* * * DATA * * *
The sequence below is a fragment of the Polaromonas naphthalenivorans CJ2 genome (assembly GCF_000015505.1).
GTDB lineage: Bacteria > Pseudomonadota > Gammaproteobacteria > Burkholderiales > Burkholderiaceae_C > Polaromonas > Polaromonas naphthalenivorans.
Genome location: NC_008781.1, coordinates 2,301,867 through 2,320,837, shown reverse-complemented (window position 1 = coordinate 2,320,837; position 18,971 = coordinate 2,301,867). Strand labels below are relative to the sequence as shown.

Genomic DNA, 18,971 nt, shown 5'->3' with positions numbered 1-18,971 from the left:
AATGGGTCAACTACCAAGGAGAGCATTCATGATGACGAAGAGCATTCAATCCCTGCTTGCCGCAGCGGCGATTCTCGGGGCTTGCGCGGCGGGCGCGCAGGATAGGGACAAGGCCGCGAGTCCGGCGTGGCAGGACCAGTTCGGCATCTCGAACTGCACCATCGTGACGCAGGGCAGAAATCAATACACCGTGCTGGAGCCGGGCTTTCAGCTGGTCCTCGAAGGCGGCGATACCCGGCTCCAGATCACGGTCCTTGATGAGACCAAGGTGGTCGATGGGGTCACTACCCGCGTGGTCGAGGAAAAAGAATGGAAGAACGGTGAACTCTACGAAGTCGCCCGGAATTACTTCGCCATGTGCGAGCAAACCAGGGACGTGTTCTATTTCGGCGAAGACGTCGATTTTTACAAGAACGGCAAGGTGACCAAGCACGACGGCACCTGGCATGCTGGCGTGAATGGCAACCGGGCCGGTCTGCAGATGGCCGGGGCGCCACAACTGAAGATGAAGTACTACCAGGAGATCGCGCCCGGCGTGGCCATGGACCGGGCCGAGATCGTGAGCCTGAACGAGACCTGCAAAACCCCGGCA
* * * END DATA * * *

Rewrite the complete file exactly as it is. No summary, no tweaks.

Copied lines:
The sequence below is a fragment of the Polaromonas naphthalenivorans CJ2 genome (assembly GCF_000015505.1).
GTDB lineage: Bacteria > Pseudomonadota > Gammaproteobacteria > Burkholderiales > Burkholderiaceae_C > Polaromonas > Polaromonas naphthalenivorans.
Genome location: NC_008781.1, coordinates 2,301,867 through 2,320,837, shown reverse-complemented (window position 1 = coordinate 2,320,837; position 18,971 = coordinate 2,301,867). Strand labels below are relative to the sequence as shown.

Genomic DNA, 18,971 nt, shown 5'->3' with positions numbered 1-18,971 from the left:
AATGGGTCAACTACCAAGGAGAGCATTCATGATGACGAAGAGCATTCAATCCCTGCTTGCCGCAGCGGCGATTCTCGGGGCTTGCGCGGCGGGCGCGCAGGATAGGGACAAGGCCGCGAGTCCGGCGTGGCAGGACCAGTTCGGCATCTCGAACTGCACCATCGTGACGCAGGGCAGAAATCAATACACCGTGCTGGAGCCGGGCTTTCAGCTGGTCCTCGAAGGCGGCGATACCCGGCTCCAGATCACGGTCCTTGATGAGACCAAGGTGGTCGATGGGGTCACTACCCGCGTGGTCGAGGAAAAAGAATGGAAGAACGGTGAACTCTACGAAGTCGCCCGGAATTACTTCGCCATGTGCGAGCAAACCAGGGACGTGTTCTATTTCGGCGAAGACGTCGATTTTTACAAGAACGGCAAGGTGACCAAGCACGACGGCACCTGGCATGCTGGCGTGAATGGCAACCGGGCCGGTCTGCAGATGGCCGGGGCGCCACAACTGAAGATGAAGTACTACCAGGAGATCGCGCCCGGCGTGGCCATGGACCGGGCCGAGATCGTGAGCCTGAACGAGACCTGCAAAACCCCGGCA